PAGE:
Ron told me he sees this process as what big retailers might refer to as “customer acquisition.” From egg_irl, Charlie was lured into other, more explicitly sexual environments, which further strengthened the association between his stunted sexual development and his emerging female identity. In these worlds, parents and other sceptical authority figures are routinely vilified. It’s presumed that the discussion that takes place among anonymous strangers online is sincere and authoritative, while good-faith communication within one’s household is impossible.
Reddit hosts a lot of grooming activity.
But Lola isn’t just an on-screen avatar. Alex wants to take cross-sex hormones, which, he hopes, will help him develop perfect breasts (a subject of obsession). “Only straight men talk about breasts the way he talks about breasts,” Rosalee tells me. She sees her son’s alter ego as a means to bridge the gap between flesh-and-blood reality and sexually inspired fantasy. Alex’s therapist, on the other hand, sees Lola as a dissociative means of overcoming self-hatred. But Alex is adamant and uninterested in hearing about any option besides transition.
Alex is unusually skilled as an artist. But as readers of the previous articles in this series will know, the fact that he’s gifted more generally hardly marks him as an outlier: It’s a universal quality among young men who have trans identities yet displayed no signs of dysphoria in their very early years (and often betrayed no particular form of gender-atypicality). Sometimes, they’re history buffs; more often they excel in science. All are good at maths, and read at a level that’s well beyond their years.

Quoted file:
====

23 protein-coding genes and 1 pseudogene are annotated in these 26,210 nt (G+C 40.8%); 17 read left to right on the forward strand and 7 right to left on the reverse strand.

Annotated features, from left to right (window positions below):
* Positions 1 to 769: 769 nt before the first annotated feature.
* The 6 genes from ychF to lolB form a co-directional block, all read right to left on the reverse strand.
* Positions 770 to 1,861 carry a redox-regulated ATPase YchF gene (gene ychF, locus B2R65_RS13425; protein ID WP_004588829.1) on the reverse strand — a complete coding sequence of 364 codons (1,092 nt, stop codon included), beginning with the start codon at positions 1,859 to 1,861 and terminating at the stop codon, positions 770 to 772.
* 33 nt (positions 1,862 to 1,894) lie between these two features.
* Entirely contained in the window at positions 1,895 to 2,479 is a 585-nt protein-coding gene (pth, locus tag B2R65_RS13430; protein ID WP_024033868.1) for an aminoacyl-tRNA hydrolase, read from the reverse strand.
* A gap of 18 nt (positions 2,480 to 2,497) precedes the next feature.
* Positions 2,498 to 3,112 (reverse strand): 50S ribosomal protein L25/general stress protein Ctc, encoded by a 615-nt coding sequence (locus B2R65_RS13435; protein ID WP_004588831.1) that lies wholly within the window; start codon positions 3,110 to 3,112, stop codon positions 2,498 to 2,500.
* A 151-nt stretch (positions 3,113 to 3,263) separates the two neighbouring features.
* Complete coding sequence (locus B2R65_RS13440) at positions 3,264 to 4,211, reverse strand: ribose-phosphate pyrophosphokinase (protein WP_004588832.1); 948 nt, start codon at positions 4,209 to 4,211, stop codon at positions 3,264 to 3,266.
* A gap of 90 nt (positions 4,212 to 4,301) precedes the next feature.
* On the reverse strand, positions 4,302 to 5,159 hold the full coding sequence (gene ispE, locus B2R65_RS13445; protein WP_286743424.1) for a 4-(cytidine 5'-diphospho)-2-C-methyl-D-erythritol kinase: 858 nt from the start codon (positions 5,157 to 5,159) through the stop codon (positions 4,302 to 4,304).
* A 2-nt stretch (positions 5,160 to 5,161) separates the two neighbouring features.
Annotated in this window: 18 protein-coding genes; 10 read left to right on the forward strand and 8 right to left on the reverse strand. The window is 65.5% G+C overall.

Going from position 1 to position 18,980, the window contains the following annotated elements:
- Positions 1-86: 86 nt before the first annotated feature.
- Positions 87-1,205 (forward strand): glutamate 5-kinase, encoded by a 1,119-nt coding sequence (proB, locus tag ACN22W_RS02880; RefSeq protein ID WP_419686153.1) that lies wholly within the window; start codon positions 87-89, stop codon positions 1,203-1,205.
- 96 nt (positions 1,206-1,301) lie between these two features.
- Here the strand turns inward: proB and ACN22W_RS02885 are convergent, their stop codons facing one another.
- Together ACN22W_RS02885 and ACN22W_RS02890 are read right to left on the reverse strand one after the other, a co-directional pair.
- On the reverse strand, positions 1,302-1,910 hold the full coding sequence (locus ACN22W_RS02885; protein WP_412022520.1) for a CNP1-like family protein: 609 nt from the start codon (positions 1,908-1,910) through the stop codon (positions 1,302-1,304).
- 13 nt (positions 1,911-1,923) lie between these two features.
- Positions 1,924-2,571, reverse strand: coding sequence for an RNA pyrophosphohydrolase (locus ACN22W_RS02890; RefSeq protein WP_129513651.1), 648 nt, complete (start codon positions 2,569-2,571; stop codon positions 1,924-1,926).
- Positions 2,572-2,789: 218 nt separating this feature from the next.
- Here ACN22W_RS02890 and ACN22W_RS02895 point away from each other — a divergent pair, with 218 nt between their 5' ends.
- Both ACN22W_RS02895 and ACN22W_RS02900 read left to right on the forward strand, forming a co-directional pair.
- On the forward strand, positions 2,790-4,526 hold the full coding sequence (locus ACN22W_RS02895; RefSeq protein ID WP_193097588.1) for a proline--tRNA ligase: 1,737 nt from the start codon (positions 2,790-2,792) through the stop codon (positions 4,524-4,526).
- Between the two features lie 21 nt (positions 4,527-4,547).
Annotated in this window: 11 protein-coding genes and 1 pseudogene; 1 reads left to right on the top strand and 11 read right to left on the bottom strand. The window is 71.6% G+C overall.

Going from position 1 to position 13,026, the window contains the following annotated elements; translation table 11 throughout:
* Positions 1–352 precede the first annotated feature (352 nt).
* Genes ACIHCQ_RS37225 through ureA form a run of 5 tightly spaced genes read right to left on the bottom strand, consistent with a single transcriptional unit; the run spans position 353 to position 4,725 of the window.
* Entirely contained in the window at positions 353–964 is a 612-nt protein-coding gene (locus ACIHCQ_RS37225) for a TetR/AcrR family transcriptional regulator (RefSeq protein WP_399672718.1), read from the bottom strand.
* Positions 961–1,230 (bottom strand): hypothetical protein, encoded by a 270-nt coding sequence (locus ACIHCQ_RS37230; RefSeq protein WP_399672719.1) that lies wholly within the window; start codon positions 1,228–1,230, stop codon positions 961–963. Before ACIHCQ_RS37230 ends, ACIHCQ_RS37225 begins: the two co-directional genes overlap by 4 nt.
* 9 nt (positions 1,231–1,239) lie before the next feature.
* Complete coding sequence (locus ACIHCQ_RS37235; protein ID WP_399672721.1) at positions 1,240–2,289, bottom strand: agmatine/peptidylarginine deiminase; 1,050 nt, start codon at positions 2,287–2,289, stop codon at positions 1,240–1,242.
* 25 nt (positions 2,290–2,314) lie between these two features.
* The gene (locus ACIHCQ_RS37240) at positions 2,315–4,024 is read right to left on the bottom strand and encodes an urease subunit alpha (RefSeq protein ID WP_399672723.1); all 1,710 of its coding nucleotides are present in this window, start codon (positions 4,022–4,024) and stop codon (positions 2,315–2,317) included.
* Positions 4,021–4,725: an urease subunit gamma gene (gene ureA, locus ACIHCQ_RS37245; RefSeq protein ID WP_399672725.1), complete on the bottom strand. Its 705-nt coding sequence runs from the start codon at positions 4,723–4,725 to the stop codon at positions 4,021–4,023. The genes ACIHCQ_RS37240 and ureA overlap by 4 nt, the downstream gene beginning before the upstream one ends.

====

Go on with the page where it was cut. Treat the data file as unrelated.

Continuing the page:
Like his mum, Alex developed Attention Deficit and Hyperactivity Disorder early on in life. He couldn’t focus at school. Though he passed any standardized test he sat with flying colours, he’d fail his exams because he refused to show his work (reasoning that he didn’t need to because he’d already gotten to the right answer). At the age of three, he was asking his mother how to pronounce three-syllable Scandinavian brand names written on the side of ducts, yet he never had the patience to finish a book. His ability to read everything in front of him, at an adult level, should have made his teachers happy; but they were more concerned by the fact he couldn’t sit still.
Alex was adrift. He often misunderstood social cues, and his habit of talking like a college professor made him seem pedantic. His anime-enabled discovery of a new, trans self gave him a label for the resulting sense of detachment, while unlocking a vault of praise. At his new school, Alex was taken out of maths class at the behest of the school’s LGBT counsellor, so that he could spend the time learning about trans advocacy—the idea being that this information would help Alex defend himself from prejudice. But what he was really getting was positive reinforcement for his new gender identity.
Rosalee didn’t find out about this arrangement until six months after it had started—and even then, only by accident. She was understandably furious. As she saw it, her child’s exceptional talents and character had been co-opted by a school administrator looking to indulge her own ideological convictions.
Young men such as Alex tend to prize autonomy, be it intellectual, creative, or physical: they react badly to being reined in. In the digital space, Alex is free to be who he wants to be, letting his imagination run wild, with no real boundaries. In the short-term, that seems superficially liberating. But Rosalee believes the real long-term effect has been negative, since the people Alex meets have exposed him to a whole new gamut of hang-ups and dark thoughts. He suddenly started believing himself to be ugly, obsessing over his arms as the focus of his dysphoria. And he began talking about suicide. All this left Rosalee wondering how she might have channelled her son’s giftedness in a less risky way.
Very good case here that mental illness can be virtually contagious.
Lots to digest at the original link.